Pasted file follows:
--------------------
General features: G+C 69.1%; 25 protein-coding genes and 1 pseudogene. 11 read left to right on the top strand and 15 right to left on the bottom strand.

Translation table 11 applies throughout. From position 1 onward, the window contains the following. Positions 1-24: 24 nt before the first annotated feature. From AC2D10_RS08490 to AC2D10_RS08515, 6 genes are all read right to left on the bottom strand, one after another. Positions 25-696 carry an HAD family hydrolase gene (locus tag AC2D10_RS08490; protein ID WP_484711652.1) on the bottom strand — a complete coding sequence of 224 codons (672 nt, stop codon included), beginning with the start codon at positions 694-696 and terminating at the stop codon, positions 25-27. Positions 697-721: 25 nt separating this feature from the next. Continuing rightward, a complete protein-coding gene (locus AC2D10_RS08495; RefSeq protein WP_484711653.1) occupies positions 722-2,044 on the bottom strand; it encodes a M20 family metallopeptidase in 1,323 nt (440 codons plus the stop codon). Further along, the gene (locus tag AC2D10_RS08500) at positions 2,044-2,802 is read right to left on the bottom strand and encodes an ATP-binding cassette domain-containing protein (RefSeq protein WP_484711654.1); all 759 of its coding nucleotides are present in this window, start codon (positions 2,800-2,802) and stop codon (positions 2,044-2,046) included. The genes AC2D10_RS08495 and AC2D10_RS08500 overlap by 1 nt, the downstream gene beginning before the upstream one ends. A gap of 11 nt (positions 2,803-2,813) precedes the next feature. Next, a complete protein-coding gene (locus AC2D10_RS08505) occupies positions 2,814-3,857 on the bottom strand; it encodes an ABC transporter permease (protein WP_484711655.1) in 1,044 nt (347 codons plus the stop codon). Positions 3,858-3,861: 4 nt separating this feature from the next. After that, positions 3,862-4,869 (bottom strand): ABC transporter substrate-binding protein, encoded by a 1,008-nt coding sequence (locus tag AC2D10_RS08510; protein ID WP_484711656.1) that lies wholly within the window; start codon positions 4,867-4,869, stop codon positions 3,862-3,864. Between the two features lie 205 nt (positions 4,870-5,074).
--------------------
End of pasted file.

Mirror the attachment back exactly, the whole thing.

General features: G+C 69.1%; 25 protein-coding genes and 1 pseudogene. 11 read left to right on the top strand and 15 right to left on the bottom strand.

Translation table 11 applies throughout. From position 1 onward, the window contains the following. Positions 1-24: 24 nt before the first annotated feature. From AC2D10_RS08490 to AC2D10_RS08515, 6 genes are all read right to left on the bottom strand, one after another. Positions 25-696 carry an HAD family hydrolase gene (locus tag AC2D10_RS08490; protein ID WP_484711652.1) on the bottom strand — a complete coding sequence of 224 codons (672 nt, stop codon included), beginning with the start codon at positions 694-696 and terminating at the stop codon, positions 25-27. Positions 697-721: 25 nt separating this feature from the next. Continuing rightward, a complete protein-coding gene (locus AC2D10_RS08495; RefSeq protein WP_484711653.1) occupies positions 722-2,044 on the bottom strand; it encodes a M20 family metallopeptidase in 1,323 nt (440 codons plus the stop codon). Further along, the gene (locus tag AC2D10_RS08500) at positions 2,044-2,802 is read right to left on the bottom strand and encodes an ATP-binding cassette domain-containing protein (RefSeq protein WP_484711654.1); all 759 of its coding nucleotides are present in this window, start codon (positions 2,800-2,802) and stop codon (positions 2,044-2,046) included. The genes AC2D10_RS08495 and AC2D10_RS08500 overlap by 1 nt, the downstream gene beginning before the upstream one ends. A gap of 11 nt (positions 2,803-2,813) precedes the next feature. Next, a complete protein-coding gene (locus AC2D10_RS08505) occupies positions 2,814-3,857 on the bottom strand; it encodes an ABC transporter permease (protein WP_484711655.1) in 1,044 nt (347 codons plus the stop codon). Positions 3,858-3,861: 4 nt separating this feature from the next. After that, positions 3,862-4,869 (bottom strand): ABC transporter substrate-binding protein, encoded by a 1,008-nt coding sequence (locus tag AC2D10_RS08510; protein ID WP_484711656.1) that lies wholly within the window; start codon positions 4,867-4,869, stop codon positions 3,862-3,864. Between the two features lie 205 nt (positions 4,870-5,074).